Automatic failover between the primary master and theoretically unlimited number of secondary masters is missing in the open source version of LizardFS. Administrators are either forced to switch over manually or build their own failover mechanism on a Pacemaker cluster. Because switching the master role comprises only changing a configuration variable and reloading the master daemon, administrators with experience in the operation of clusters will develop their own solutions quickly.

Chunk Servers for Storage

The chunk servers are responsible for managing, saving, and replicating the data. All of the chunk servers are interconnected and combine their local filesystems to form a pool. LizardFS divides data into stripes of a certain size, but they remain files from the perspective of the clients.

Like all other components, you can install chunk servers on any Linux system. Ideally they should have fast storage media (e.g., serial-attached SCSI hard drives or SSDs) and export a part of their filesystem to the storage pool. In a minimal case, a chunk server runs on a virtual machine and shares a filesystem (e.g., a 20GB ext4).

The metadata backup logger always collects the metadata changes (much like a shadow master) and should naturally run on its own system. Unlike a typical master, it does not keep the metadata in memory, but locally on the filesystem. In the unlikely event of a total failure of all LizardFS masters, a backup is thus available for disaster recovery.

None of the components pose any strict requirements on the underlying system. Only the master server should have slightly more memory, depending on the number of files to manage.

What the Clients Do

From the perspective of its clients, LizardFS provides a POSIX filesystem, which, like NFS, mounts under /mnt. Admins should not expect too much in terms of account management: LizardFS does not support users and groups that come from LDAP or Active Directory. Any client on the LAN can mount any share. If you want to restrict access, you can only design read-only individual shares, or define access control lists (ACLs) on the basis of the network segment, IPs, or both. You can also define one (!) password for all users.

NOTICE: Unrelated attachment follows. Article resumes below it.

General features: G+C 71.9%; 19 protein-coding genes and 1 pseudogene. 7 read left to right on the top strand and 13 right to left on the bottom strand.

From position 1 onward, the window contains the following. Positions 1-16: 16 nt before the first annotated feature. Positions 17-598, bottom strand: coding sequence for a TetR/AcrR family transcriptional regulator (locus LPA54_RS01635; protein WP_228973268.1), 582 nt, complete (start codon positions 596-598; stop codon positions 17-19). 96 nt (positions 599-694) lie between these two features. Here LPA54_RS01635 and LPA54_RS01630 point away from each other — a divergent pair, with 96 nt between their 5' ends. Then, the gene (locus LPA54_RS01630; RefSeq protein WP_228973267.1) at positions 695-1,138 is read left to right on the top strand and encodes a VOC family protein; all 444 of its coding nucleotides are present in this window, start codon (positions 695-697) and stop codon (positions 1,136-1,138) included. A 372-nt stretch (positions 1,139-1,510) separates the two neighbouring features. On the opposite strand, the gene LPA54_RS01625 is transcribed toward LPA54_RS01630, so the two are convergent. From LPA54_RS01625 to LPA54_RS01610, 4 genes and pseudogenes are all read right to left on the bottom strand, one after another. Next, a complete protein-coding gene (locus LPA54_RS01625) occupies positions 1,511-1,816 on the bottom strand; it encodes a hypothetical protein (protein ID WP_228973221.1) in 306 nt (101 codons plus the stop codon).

Although the server components mandate Linux as the basis, both Linux clients, which install the lizardfs-client package, and Windows machines can access the network filesystem using a proprietary tool from Skytechnology. The configuration file for LizardFS exports is visibly based on the /etc/exports file known from NFS and takes a goodly number of the well-known parameters from NFS.

When a user or an application accesses a file in the storage pool, the LizardFS client contacts the current master, which has a list of the current chunk servers and the data hosted there. The master randomly presents a suitable chunk server to the client, which then contacts the chunk server directly and requests the data (Figure 2).

A read operation under LizardFS (source: Skytechnology).
Figure 2: A read operation under LizardFS (source: Skytechnology).

The client also talks to the master for write operations, in case the LizardFS balancing mechanisms have moved the file in question or the previous chunk server has gone offline, for example. In the default configuration, the master also randomly selects a chunk server to store the data, although one condition is that all servers in the pool are evenly loaded.

Once the master has selected a chunk server for the write operation and delivered its name to the client, the client sends the data to the target chunk server (Figure 3), which then confirms the write and – if necessary – triggers a replication of the newly written data. The chunk server thus ensures that a replication target is accessed as quickly as possible. A response to the LizardFS client signals the success of the write operation. The client then ends the open write session by informing the master of the completed operation.